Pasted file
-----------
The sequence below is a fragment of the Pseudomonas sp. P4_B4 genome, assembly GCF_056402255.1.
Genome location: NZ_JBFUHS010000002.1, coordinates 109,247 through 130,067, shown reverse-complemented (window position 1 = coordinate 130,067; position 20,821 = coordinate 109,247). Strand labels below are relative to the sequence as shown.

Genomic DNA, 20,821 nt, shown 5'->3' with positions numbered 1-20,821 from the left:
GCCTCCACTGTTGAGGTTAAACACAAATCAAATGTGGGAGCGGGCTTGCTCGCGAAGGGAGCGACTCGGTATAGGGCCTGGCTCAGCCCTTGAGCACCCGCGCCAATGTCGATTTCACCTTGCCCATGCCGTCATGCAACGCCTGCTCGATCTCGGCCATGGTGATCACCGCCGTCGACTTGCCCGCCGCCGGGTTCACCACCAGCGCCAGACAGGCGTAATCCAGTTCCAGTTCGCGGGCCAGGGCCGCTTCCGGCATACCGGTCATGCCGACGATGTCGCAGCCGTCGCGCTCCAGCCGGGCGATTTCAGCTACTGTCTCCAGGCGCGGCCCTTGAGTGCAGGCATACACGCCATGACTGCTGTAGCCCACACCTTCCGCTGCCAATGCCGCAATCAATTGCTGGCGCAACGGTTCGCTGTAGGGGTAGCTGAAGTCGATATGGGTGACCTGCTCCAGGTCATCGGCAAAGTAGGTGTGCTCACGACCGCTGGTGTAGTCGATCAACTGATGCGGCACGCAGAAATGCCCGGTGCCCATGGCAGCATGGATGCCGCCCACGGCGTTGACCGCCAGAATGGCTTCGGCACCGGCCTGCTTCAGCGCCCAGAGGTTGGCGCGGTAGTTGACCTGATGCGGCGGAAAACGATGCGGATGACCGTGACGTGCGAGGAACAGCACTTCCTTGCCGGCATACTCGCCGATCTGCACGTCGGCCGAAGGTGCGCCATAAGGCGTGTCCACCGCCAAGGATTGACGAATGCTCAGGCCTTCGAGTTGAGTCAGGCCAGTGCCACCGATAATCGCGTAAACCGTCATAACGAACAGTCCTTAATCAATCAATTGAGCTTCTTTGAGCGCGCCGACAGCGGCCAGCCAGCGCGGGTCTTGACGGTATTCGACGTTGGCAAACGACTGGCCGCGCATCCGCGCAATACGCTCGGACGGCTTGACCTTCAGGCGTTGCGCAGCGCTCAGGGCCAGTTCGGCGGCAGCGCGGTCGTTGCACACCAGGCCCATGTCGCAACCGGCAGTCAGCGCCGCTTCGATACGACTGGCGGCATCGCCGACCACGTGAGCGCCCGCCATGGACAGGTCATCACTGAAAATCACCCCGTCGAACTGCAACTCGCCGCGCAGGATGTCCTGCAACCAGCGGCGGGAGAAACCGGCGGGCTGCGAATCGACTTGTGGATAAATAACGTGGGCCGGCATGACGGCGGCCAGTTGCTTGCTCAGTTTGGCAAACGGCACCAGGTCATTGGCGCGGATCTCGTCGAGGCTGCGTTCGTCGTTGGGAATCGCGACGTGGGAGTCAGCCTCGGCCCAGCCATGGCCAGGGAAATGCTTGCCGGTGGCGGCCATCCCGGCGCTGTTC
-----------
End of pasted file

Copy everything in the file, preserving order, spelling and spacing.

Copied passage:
The sequence below is a fragment of the Pseudomonas sp. P4_B4 genome, assembly GCF_056402255.1.
Genome location: NZ_JBFUHS010000002.1, coordinates 109,247 through 130,067, shown reverse-complemented (window position 1 = coordinate 130,067; position 20,821 = coordinate 109,247). Strand labels below are relative to the sequence as shown.

Genomic DNA, 20,821 nt, shown 5'->3' with positions numbered 1-20,821 from the left:
GCCTCCACTGTTGAGGTTAAACACAAATCAAATGTGGGAGCGGGCTTGCTCGCGAAGGGAGCGACTCGGTATAGGGCCTGGCTCAGCCCTTGAGCACCCGCGCCAATGTCGATTTCACCTTGCCCATGCCGTCATGCAACGCCTGCTCGATCTCGGCCATGGTGATCACCGCCGTCGACTTGCCCGCCGCCGGGTTCACCACCAGCGCCAGACAGGCGTAATCCAGTTCCAGTTCGCGGGCCAGGGCCGCTTCCGGCATACCGGTCATGCCGACGATGTCGCAGCCGTCGCGCTCCAGCCGGGCGATTTCAGCTACTGTCTCCAGGCGCGGCCCTTGAGTGCAGGCATACACGCCATGACTGCTGTAGCCCACACCTTCCGCTGCCAATGCCGCAATCAATTGCTGGCGCAACGGTTCGCTGTAGGGGTAGCTGAAGTCGATATGGGTGACCTGCTCCAGGTCATCGGCAAAGTAGGTGTGCTCACGACCGCTGGTGTAGTCGATCAACTGATGCGGCACGCAGAAATGCCCGGTGCCCATGGCAGCATGGATGCCGCCCACGGCGTTGACCGCCAGAATGGCTTCGGCACCGGCCTGCTTCAGCGCCCAGAGGTTGGCGCGGTAGTTGACCTGATGCGGCGGAAAACGATGCGGATGACCGTGACGTGCGAGGAACAGCACTTCCTTGCCGGCATACTCGCCGATCTGCACGTCGGCCGAAGGTGCGCCATAAGGCGTGTCCACCGCCAAGGATTGACGAATGCTCAGGCCTTCGAGTTGAGTCAGGCCAGTGCCACCGATAATCGCGTAAACCGTCATAACGAACAGTCCTTAATCAATCAATTGAGCTTCTTTGAGCGCGCCGACAGCGGCCAGCCAGCGCGGGTCTTGACGGTATTCGACGTTGGCAAACGACTGGCCGCGCATCCGCGCAATACGCTCGGACGGCTTGACCTTCAGGCGTTGCGCAGCGCTCAGGGCCAGTTCGGCGGCAGCGCGGTCGTTGCACACCAGGCCCATGTCGCAACCGGCAGTCAGCGCCGCTTCGATACGACTGGCGGCATCGCCGACCACGTGAGCGCCCGCCATGGACAGGTCATCACTGAAAATCACCCCGTCGAACTGCAACTCGCCGCGCAGGATGTCCTGCAACCAGCGGCGGGAGAAACCGGCGGGCTGCGAATCGACTTGTGGATAAATAACGTGGGCCGGCATGACGGCGGCCAGTTGCTTGCTCAGTTTGGCAAACGGCACCAGGTCATTGGCGCGGATCTCGTCGAGGCTGCGTTCGTCGTTGGGAATCGCGACGTGGGAGTCAGCCTCGGCCCAGCCATGGCCAGGGAAATGCTTGCCGGTGGCGGCCATCCCGGCGCTGTTC